Public Hearing On Stonegate Village Gets Heated And To Be Continued

Third Garden Park re-applied to lift the age restriction and add affordable housing units to the retirement community.


Haughty attorney presentations, outbursts of mockery and accusations of bribery were among the highlights of Thursday’s public hearing of Third Garden Park’s re-application to convert , a retirement community on Flintlock Road, into an all-ages affordable housing mobile home park.

At one point, Richard Freedman, a partner in Third Garden Park, stood up and yelled at the group of Stonegate Village residents and members of the public for their belittling comments about the company’s efforts to market the development.

Order was restored quickly and Brendan Shain, an attorney representing Third Garden Park, continued with his explanation of the new application.

The original intentions for Stonegate Village was to build 80 lots on the property, which is just less than 20 acres, but the applicants are now proposing to divide up the property into separate lots and sell 22 of the homes to people of all ages.

The balance of the remaining 58 sites will be reserved for people who are 55 years old or older.

“On paper it looks good but reality it’s no good,” said Larry Helfrich, a Stonegate Village resident.

The community center would be shared with children and residents of the all-ages development, which caused great concern among some Stonegate Village residents.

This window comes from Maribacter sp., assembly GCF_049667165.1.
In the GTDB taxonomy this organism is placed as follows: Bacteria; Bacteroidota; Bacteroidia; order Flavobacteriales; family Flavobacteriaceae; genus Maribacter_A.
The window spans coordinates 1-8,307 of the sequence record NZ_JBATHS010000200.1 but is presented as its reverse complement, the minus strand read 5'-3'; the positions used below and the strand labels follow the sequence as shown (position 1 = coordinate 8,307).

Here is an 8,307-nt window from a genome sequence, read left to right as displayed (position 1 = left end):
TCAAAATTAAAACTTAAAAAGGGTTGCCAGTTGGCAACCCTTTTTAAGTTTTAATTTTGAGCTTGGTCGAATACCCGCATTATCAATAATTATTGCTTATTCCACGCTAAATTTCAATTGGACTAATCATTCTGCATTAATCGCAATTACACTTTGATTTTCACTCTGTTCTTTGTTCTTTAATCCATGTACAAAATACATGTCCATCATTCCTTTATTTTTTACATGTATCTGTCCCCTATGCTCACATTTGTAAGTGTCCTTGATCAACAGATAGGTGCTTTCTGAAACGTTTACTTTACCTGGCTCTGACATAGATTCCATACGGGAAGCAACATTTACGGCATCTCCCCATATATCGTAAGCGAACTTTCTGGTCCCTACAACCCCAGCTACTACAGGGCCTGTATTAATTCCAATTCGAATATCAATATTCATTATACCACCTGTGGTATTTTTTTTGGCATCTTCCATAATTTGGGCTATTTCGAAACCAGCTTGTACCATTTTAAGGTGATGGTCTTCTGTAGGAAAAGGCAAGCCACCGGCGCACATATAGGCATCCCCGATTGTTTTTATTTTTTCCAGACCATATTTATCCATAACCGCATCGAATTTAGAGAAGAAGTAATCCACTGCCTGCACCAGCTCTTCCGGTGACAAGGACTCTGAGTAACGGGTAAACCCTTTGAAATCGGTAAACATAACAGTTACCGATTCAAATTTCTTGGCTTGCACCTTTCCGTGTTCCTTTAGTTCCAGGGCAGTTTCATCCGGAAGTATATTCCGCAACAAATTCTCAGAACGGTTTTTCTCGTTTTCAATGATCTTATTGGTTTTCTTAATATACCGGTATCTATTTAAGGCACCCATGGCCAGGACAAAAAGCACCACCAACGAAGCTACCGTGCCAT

“They should build a fence as high as the sky to keep those kids on the other side,” said one resident.

Another countered and said the lease states that fences higher than 3-feet are prohibited.

“So what does our lease mean? We should use it for toilet paper,” said another.

Accusations of Bribery

Then four residents stood up and denied the information submitted by Third Garden Park’s attorneys in a . The document implied or stated that some residents accepted money in exchange for their support of lifting the age restriction.

“We never have and have no intention and have not received, signed or agreed to anything like that,” said Laurie Lavoie. “This document is false and in my opinion this is not a legal document.”

Some conversation took place over the intention of the document, and although the documents were signed, the four residents denied knowledge of the documents or at least, its meaning, which also wasn’t clear to anyone in the room nor was it explained right then.

“Was it a survey or was it a signed offer and acceptance between the respondents,” asked Vince Whittle, of the Zoning Commission.

“At no time did I take a bribe of $5,000. This is an example of corporate greed on the backs of seniors,” said resident Diane Bassler.

People in the audience murmured that it was a bribe and Zoning Commission Chair Eric Treaster said the language of the document was heavy with double-negatives.

Shain didn’t have all the documentation on hand to explain it but all agreed that no money had been exchanged.


“We can’t scale back the proposal and do all the conditions, that’s simply not viable,” said Shain.

Freedman said that the collected verbiage of Treaster’s conditions was cost prohibitive and, “it would be pretty difficult to agree with the bulk of those.”

“You insist that home that are designed for Oklahoma be permitted,” said Treaster to Attorney Shain. “But I won’t allow that.”